Expect to see more big names from the oil industry, such as Shell, ExxonMobil and Statoil, moving into the British shale sector now that one of their competitors – Centrica – has taken the plunge. The international companies have always taken a keen interest in the UK fracking scene, despite endless statements from their chief executives that there are better prospects in China and elsewhere.
There is some speculation this weekend that the reason Centrica paid a fairly toppy price for the stake in the Bowland Shale licence from Cuadrilla Resources was because it faced competition from Shell and others.
It is not so much the geological uncertainty that made big oil hesitate in the past, but the fear of reputational damage. And as one of the industry players told the Observer: “That all changes now because Centrica has elected to become the lightning rod for the industry.”
Indeed it will. Green groups opposed to fracking because of the chemicals used and because they believe more gas use means more carbon emissions have already condemned Centrica. A couple of small earthquakes in the Blackpool region that helped to trigger an 18-month drilling moratorium have heightened public concerns. Fracking remains banned in France, Bulgaria and some other countries.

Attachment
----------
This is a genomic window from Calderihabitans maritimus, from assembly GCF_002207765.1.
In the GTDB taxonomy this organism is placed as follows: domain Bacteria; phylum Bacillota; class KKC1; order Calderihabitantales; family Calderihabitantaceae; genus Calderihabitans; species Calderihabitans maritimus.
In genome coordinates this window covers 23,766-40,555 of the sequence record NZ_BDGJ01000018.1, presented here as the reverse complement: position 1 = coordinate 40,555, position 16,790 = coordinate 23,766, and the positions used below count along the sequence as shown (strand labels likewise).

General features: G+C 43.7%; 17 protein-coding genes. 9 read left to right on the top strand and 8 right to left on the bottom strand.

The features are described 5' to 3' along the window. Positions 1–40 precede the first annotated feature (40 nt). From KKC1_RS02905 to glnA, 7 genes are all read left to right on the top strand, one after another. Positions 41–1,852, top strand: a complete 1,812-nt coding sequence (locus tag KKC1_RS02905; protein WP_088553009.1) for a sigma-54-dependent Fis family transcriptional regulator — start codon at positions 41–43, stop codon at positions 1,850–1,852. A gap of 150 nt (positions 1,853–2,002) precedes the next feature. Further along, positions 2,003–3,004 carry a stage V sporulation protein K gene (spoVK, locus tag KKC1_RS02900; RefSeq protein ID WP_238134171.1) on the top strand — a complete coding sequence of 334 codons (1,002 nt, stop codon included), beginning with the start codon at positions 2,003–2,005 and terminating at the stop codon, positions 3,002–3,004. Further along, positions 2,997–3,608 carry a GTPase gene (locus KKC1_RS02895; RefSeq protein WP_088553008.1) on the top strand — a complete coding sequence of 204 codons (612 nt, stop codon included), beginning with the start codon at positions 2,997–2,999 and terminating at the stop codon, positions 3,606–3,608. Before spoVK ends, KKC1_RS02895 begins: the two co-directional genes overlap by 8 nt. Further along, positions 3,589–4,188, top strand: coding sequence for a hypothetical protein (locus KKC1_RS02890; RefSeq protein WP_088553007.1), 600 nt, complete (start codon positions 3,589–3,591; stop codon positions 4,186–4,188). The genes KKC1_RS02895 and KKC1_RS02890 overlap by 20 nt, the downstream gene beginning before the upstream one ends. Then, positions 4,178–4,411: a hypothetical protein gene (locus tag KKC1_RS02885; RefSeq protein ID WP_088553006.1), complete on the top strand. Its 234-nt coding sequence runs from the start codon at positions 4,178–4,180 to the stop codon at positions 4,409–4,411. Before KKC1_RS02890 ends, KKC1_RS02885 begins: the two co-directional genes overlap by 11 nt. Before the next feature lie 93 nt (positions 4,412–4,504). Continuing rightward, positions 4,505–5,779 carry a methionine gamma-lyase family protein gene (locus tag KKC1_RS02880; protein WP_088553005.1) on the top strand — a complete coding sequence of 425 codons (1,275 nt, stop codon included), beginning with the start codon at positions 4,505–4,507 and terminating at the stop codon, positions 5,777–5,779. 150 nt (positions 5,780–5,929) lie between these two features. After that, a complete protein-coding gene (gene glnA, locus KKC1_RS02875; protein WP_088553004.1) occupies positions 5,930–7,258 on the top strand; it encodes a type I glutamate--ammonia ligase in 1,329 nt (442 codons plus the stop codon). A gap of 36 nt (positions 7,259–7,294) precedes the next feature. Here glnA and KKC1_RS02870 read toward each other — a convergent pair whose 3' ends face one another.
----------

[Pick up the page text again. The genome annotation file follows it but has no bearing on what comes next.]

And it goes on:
In fact it was always likely that the British Gas parent group would be first out of the blocks, not least because it has the largest retail supply business in this country.
Equally, if anyone is going to have the inside track on what government is thinking about the future taxation structure planned for a shale gas regime, it is going to be homegrown Sam Laidlaw, chief executive of Centrica, rather than say Peter Voser, the boss of Shell, who spends much more time in The Hague than London.
Laidlaw is constantly in and out of Whitehall. Until recently he was part of David Cameron’s Business Advisory Group, while Centrica, as one of the UK’s few, and by far the biggest, British-owned power suppliers, stands most to gain from changes in UK energy policy.